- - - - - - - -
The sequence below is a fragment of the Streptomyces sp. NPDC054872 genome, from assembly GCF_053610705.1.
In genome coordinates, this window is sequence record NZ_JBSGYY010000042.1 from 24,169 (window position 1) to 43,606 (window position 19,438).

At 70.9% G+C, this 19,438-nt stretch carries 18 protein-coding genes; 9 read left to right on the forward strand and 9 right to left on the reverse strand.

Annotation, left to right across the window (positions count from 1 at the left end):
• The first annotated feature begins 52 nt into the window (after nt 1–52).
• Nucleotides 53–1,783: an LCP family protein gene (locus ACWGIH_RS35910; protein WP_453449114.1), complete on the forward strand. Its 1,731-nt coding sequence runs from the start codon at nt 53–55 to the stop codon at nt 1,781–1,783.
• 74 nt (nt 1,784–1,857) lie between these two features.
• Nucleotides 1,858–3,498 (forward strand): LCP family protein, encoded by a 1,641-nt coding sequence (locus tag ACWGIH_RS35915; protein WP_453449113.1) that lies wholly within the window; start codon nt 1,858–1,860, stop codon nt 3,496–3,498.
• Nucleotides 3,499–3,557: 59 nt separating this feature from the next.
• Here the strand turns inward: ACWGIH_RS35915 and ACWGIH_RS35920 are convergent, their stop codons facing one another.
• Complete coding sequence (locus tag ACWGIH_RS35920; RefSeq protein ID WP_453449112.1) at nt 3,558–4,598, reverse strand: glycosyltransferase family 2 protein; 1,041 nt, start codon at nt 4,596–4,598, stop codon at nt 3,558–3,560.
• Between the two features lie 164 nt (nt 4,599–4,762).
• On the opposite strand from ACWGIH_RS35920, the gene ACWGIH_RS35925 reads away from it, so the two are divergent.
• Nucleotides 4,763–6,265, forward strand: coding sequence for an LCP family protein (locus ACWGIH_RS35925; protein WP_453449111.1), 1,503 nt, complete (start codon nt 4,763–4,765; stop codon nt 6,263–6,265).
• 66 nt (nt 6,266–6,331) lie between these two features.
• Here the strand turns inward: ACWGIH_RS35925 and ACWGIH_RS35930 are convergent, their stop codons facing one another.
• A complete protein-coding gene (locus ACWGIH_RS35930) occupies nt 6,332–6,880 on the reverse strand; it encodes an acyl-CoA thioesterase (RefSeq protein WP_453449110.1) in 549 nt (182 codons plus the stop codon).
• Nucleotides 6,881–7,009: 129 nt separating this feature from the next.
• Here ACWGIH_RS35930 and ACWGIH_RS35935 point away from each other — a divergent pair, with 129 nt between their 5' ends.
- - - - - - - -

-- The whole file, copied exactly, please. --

The sequence below is a fragment of the Streptomyces sp. NPDC054872 genome, from assembly GCF_053610705.1.
In genome coordinates, this window is sequence record NZ_JBSGYY010000042.1 from 24,169 (window position 1) to 43,606 (window position 19,438).

At 70.9% G+C, this 19,438-nt stretch carries 18 protein-coding genes; 9 read left to right on the forward strand and 9 right to left on the reverse strand.

Annotation, left to right across the window (positions count from 1 at the left end):
• The first annotated feature begins 52 nt into the window (after nt 1–52).
• Nucleotides 53–1,783: an LCP family protein gene (locus ACWGIH_RS35910; protein WP_453449114.1), complete on the forward strand. Its 1,731-nt coding sequence runs from the start codon at nt 53–55 to the stop codon at nt 1,781–1,783.
• 74 nt (nt 1,784–1,857) lie between these two features.
• Nucleotides 1,858–3,498 (forward strand): LCP family protein, encoded by a 1,641-nt coding sequence (locus tag ACWGIH_RS35915; protein WP_453449113.1) that lies wholly within the window; start codon nt 1,858–1,860, stop codon nt 3,496–3,498.
• Nucleotides 3,499–3,557: 59 nt separating this feature from the next.
• Here the strand turns inward: ACWGIH_RS35915 and ACWGIH_RS35920 are convergent, their stop codons facing one another.
• Complete coding sequence (locus tag ACWGIH_RS35920; RefSeq protein ID WP_453449112.1) at nt 3,558–4,598, reverse strand: glycosyltransferase family 2 protein; 1,041 nt, start codon at nt 4,596–4,598, stop codon at nt 3,558–3,560.
• Between the two features lie 164 nt (nt 4,599–4,762).
• On the opposite strand from ACWGIH_RS35920, the gene ACWGIH_RS35925 reads away from it, so the two are divergent.
• Nucleotides 4,763–6,265, forward strand: coding sequence for an LCP family protein (locus ACWGIH_RS35925; protein WP_453449111.1), 1,503 nt, complete (start codon nt 4,763–4,765; stop codon nt 6,263–6,265).
• 66 nt (nt 6,266–6,331) lie between these two features.
• Here the strand turns inward: ACWGIH_RS35925 and ACWGIH_RS35930 are convergent, their stop codons facing one another.
• A complete protein-coding gene (locus ACWGIH_RS35930) occupies nt 6,332–6,880 on the reverse strand; it encodes an acyl-CoA thioesterase (RefSeq protein WP_453449110.1) in 549 nt (182 codons plus the stop codon).
• Nucleotides 6,881–7,009: 129 nt separating this feature from the next.
• Here ACWGIH_RS35930 and ACWGIH_RS35935 point away from each other — a divergent pair, with 129 nt between their 5' ends.